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Crime Support Unit

This plain clothes unit uses a range of covert and overt tactics and works in close partnership with several other departments at Headquarters and elsewhere.

Arrest team enter suspect addressThe unit's principal aim is to reduce, through proactive work, the risk of threat and harm posed by serious organised crime groups and individuals involved in serious crime. It targets the most serious criminals impacting on Staffordshire. The Crime Support Unit also has close relationships with regional and national colleagues, local enforcement agencies, Her Majesty's Revenue and Customs and National Crime Agency (NCA) (previously known as Serious and Organised Crime Agency).

The unit is spread across the force area and is heavily involved in Financial Investigation to ensure criminals are stripped of their assets.

To find out more about what Staffordshire Police do with recovered items and cash, click here.

Financial Investigation Unit

Seized black Audi and black Range Rover sideFinancial Investigation is critical in the fight against crime.

Financial Investigation is critical in the fight against crime through the use of various intelligence tools and the power to obtain legal orders through the courts to support all kinds of criminal investigation. It is particularly important in supporting the government's priority of stripping assets from serious and organised criminals.

They use the Proceeds of Crime Act 2002 (PoCA) to allow them seize cash and assets of those suspected to have profited from their criminality.

We continue to urge anyone with information about people making an unfair living from crime to call us on 101 or contact independent charity Crimestoppers anonymously through their website by clicking here, or by calling 0800 555 111.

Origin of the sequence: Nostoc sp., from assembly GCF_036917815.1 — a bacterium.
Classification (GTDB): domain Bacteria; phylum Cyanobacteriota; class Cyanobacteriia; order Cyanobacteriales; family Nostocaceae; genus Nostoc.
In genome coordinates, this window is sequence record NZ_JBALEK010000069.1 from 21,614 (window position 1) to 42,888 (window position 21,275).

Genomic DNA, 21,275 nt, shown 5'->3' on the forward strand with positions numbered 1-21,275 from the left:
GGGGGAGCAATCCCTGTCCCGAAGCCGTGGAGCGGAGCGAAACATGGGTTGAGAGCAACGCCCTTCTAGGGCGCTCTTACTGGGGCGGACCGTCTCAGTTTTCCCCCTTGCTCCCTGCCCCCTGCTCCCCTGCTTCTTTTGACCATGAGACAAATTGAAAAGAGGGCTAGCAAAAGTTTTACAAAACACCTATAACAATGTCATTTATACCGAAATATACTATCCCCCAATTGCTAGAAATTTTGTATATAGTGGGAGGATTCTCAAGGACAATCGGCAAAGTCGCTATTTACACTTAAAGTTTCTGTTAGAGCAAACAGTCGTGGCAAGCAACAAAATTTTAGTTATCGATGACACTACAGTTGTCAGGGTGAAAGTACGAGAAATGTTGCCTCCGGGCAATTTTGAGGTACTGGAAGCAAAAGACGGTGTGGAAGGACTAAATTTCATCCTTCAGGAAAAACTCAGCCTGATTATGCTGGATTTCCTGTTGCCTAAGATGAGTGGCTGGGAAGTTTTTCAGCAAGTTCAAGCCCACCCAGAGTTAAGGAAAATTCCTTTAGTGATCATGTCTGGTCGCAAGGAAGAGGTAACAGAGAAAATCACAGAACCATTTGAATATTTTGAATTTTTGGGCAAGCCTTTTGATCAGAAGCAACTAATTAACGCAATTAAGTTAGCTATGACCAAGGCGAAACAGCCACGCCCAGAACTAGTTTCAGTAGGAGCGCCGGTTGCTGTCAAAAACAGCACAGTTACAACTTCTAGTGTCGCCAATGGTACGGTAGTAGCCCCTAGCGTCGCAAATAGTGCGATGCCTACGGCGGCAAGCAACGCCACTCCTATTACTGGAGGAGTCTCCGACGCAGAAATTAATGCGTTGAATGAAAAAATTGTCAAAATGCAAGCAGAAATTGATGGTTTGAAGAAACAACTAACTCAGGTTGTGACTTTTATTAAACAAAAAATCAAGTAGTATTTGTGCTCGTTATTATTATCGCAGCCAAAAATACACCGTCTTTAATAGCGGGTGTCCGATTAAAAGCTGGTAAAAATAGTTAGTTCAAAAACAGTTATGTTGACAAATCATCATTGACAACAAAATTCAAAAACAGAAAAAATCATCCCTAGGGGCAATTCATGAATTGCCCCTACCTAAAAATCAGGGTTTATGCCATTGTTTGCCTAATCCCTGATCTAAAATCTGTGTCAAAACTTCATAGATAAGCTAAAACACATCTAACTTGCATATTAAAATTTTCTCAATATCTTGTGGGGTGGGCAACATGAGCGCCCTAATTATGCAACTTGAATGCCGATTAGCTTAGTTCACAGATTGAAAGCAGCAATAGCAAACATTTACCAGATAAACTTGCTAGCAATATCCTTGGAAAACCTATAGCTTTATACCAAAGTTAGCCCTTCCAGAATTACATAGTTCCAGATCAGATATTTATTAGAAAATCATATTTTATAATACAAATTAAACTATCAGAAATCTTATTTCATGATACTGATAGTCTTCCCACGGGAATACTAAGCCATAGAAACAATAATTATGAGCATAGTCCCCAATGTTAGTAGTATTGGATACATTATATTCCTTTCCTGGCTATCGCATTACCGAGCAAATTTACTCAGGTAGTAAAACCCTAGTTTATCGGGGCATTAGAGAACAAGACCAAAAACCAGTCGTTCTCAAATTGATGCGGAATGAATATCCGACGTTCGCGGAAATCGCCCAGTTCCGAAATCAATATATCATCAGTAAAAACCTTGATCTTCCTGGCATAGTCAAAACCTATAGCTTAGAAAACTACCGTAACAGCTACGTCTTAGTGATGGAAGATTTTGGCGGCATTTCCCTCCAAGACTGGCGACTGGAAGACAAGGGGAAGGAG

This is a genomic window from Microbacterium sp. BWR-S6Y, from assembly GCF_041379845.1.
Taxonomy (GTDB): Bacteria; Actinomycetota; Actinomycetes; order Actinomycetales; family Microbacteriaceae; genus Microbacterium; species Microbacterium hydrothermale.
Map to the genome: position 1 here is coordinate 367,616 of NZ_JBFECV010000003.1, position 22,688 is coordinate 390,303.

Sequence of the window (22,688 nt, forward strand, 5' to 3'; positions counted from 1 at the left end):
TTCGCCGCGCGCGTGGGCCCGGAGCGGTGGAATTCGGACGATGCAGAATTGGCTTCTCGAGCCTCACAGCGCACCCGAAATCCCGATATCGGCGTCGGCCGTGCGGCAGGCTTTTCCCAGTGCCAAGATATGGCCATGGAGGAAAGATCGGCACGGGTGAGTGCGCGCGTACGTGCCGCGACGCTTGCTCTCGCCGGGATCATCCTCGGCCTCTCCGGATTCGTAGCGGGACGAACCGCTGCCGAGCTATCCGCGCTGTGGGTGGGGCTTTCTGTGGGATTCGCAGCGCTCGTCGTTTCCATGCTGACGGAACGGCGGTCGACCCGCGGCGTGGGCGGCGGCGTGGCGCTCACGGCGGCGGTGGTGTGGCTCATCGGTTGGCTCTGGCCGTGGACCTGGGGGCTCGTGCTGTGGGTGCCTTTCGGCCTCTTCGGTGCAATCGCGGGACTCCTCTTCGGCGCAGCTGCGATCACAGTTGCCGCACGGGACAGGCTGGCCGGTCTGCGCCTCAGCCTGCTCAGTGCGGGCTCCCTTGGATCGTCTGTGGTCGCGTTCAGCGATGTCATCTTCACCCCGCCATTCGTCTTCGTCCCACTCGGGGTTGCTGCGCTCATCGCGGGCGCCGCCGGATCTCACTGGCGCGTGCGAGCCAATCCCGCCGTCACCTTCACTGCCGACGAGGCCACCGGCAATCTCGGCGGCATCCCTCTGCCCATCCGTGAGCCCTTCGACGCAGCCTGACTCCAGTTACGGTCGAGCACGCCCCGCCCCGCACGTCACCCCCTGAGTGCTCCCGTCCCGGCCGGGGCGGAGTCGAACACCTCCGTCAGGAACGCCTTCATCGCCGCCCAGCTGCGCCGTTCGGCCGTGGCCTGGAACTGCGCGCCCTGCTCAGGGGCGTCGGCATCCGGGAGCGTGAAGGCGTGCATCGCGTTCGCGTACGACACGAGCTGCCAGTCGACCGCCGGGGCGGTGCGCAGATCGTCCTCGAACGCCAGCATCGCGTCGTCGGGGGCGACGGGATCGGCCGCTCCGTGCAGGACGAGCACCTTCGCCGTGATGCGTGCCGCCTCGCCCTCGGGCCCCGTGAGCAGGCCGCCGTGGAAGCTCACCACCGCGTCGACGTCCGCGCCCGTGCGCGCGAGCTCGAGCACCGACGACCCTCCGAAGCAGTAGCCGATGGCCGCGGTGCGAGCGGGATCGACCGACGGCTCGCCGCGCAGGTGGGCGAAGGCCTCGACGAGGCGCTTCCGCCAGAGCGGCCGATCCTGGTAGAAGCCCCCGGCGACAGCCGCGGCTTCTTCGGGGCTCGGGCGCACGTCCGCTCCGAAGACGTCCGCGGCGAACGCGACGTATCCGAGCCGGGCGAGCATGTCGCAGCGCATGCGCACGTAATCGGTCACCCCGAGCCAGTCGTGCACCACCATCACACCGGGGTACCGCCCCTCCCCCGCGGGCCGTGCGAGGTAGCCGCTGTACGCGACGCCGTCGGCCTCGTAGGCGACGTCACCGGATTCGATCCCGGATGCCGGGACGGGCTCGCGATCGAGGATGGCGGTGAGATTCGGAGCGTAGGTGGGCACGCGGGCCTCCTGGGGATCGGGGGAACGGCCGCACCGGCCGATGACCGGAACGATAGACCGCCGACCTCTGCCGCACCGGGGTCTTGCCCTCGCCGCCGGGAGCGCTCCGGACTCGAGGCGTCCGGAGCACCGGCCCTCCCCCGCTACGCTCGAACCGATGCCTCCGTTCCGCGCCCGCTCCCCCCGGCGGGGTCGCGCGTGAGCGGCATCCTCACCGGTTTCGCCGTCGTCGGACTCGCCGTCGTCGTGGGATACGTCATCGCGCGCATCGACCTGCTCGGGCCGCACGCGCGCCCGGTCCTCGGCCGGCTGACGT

Major and Organised Crime Department

Young male in cell holding his headThe Major and Organised Crime Department (MOCD) contains specially trained detectives who investigate complex investigations including murder, manslaughter, kidnap, stranger abduction, blackmail, product contamination, and work-related deaths, the department also targets organised criminals such as drugs dealers and money launderers.

The majority of investigations involve the setting up of an incident room which becomes the base for a team of officers and police staff dedicated to a particular investigation. All information which comes into an incident room is entered on the powerful HOLMES 2 computer system, (Home Office Large Major Enquiry System), so it can be easily researched, retrieved and compared. It provides technological support to manage the large amount of information collated during a major investigation. This categorises evidence, information and intelligence to ensure that nothing is overlooked or duplicated, and that enquiries are effectively prioritised.
An investigative strategy is drawn up by the Senior Investigating Officer (SIO), a Detective Chief Inspector or Detective Inspector. The SIO has responsibility for managing the investigation from its outset until it reaches court. They establish the main lines of enquiry and ensures that the investigation is properly resourced.
The incident room is managed day-to-day by a Detective Sergeant who oversees a team of other detectives and police staff. Other officers are specialists in areas such as managing exhibits, family liaison, file preparation and interviewing witnesses and suspects. There are also enquiry teams of detectives who follow inquiries and gather the information needed for a particular case.
All of the department's officers are nationally accredited under a government scheme and are continually involved in professional development to keep their skills up-to-date with the latest techniques and legislation.
From the outset of investigations, the team works closely with the Crown Prosecution Service to ensure that successful prosecution cases can be built in accordance with evidential rules and court timescales.